When wine in cans and boxes were first broadly available in the mid-1990s, we tried a couple and turned up our nose. At that time, we were writing about fine wine, and just didn’t find canned wines worth our focus.
But American consumers flocked to canned wines. And, when “better” winemakers realized consumers liked them, they began to can some of their own wines.
The result: Sales of canned wine have been meteoric. In 2016 alone, there was a 125% annual increase in canned wine sales over the previous year.
While the category’s sales of $14.5 million in that period is small compared to total wine sales, it was a seven-fold bump over 2012, when canned wines were less than $2 million in sales.
Two years later, in 2018, canned wine sales had doubled to $28 million. Some winemakers have since found that more than 50% of their sales can be in canned wines.
Depending on producer, canned wine is sold in three sizes:
First, let’s observe that you can pour the wine from a can into a glass (photo #1). Or you can drink from the can—with or without a straw (photo #2).
1. Non-Breakable: No glass bottle to break if you accidentally whack it (and what a mess to clean up). If you drink from the can, there’s no glass to break or wash.
2. Convenient: Easier and more lightweight to transport, and there’s no corkscrew required. Take cans to the beach, the barbecue, camping or just hanging out outdoors.
3. Portion Control: Limit yourself to one can. There’s no open bottle for refills. In another vein, when we just want a small amount of wine and don’t have an open bottle, we grab a can to drink indoors; or open a can when we need to add a couple of tablespoons to recipes, drinking the rest.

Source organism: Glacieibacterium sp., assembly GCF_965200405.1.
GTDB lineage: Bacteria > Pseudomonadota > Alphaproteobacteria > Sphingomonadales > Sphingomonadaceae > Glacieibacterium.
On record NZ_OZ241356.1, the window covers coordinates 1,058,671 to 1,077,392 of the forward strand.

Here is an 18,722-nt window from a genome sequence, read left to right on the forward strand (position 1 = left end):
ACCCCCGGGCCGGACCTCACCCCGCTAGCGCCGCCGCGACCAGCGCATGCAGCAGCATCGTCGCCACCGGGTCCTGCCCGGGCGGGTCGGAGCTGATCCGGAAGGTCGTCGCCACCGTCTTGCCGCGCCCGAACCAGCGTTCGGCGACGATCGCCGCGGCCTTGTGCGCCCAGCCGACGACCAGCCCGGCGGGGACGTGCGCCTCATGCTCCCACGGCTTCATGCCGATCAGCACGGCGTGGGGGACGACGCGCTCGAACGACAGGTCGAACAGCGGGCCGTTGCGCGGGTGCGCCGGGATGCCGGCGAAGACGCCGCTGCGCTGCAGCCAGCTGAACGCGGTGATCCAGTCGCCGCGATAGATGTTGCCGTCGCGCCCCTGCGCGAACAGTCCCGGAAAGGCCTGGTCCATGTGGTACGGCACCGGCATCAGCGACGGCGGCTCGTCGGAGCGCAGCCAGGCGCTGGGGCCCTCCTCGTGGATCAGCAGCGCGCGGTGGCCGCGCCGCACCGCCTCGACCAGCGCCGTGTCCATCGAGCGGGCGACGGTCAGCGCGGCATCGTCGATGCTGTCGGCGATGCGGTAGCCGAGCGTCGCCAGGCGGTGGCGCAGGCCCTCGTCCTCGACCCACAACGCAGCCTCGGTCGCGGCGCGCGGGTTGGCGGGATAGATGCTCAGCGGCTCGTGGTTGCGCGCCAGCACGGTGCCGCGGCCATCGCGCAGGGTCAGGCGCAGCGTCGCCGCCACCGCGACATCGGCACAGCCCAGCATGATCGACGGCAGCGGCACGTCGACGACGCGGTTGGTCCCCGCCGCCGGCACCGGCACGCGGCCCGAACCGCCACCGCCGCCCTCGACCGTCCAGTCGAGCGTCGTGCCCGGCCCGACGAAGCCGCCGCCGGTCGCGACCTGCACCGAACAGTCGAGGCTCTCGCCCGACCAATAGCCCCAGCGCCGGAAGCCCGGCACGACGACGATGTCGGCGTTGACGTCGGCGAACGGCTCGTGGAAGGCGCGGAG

4. Environmentally Friendly: Aluminum is more likely to be recycled than glass. According to the EPA, only 26.4% of glass containers are recycled, whereas 54.9% of beer and soft drink cans get recycled. Aluminum weighs less to transport, which cuts down on carbon emissions and reduces the overall carbon footprint.
Most of the canned wines are marketed under different names from the winery—or are wines canned by producers who just sell canned wine.
As exists with wine in bottles, the company that cans/bottles and sells the wine, doesn’t make necessarily make it. They may buy ready-made wine from those who do.
There are “straight” names like Brick & Mortar, Bridge Lane, Eufloria, Nomadica, omikai, Una Lou; and cheeky names that bring a smile, like Dear Mom, House Wine, The Infinite Monkey Theorem* and No Fine Print.
The designs are nice, too: from charming to quirky to fun.
One acclaimed vintner that’s proud to put its name on its canned wines is Bonterra, the number-one organic winery in the U.S.
They grow the grapes, make the wine, bottle it, or alternatively, can it.
The cans are a recent development for this Mendocino County winery, which has been making organic wines for more than 30 years.
Most of the grapes they vinify are estate-grown on the vineyard’s 1,000 acres; the rest are sourced from nearby organic vineyards.
We liked their canned Rosé so much that we gave the pink cans with pretty floral illustrations as Valentine gifts.
In addition to the Rosé are cans of:
For those who care about sustainability, Bonterra vineyards have been farmed organically since 1987—long before organic products were widely available in the U.S.
The name means “good earth.” The company is committed to organic farming and regenerative practices that enrich the biodiversity in their vineyards.
Let’s hear it for canned wines.
One of the reasons we didn’t list individual brands is that each store will have its own selection of canned wine brands.
For fun, pick up different brands and do a tasting to see which you like best.
Time for a party!
*The infinite monkey theorem states that a monkey hitting keys at random on a typewriter keyboard for an infinite amount of time will almost surely type any given text, such as the complete works of William Shakespeare. Here’s more about it.
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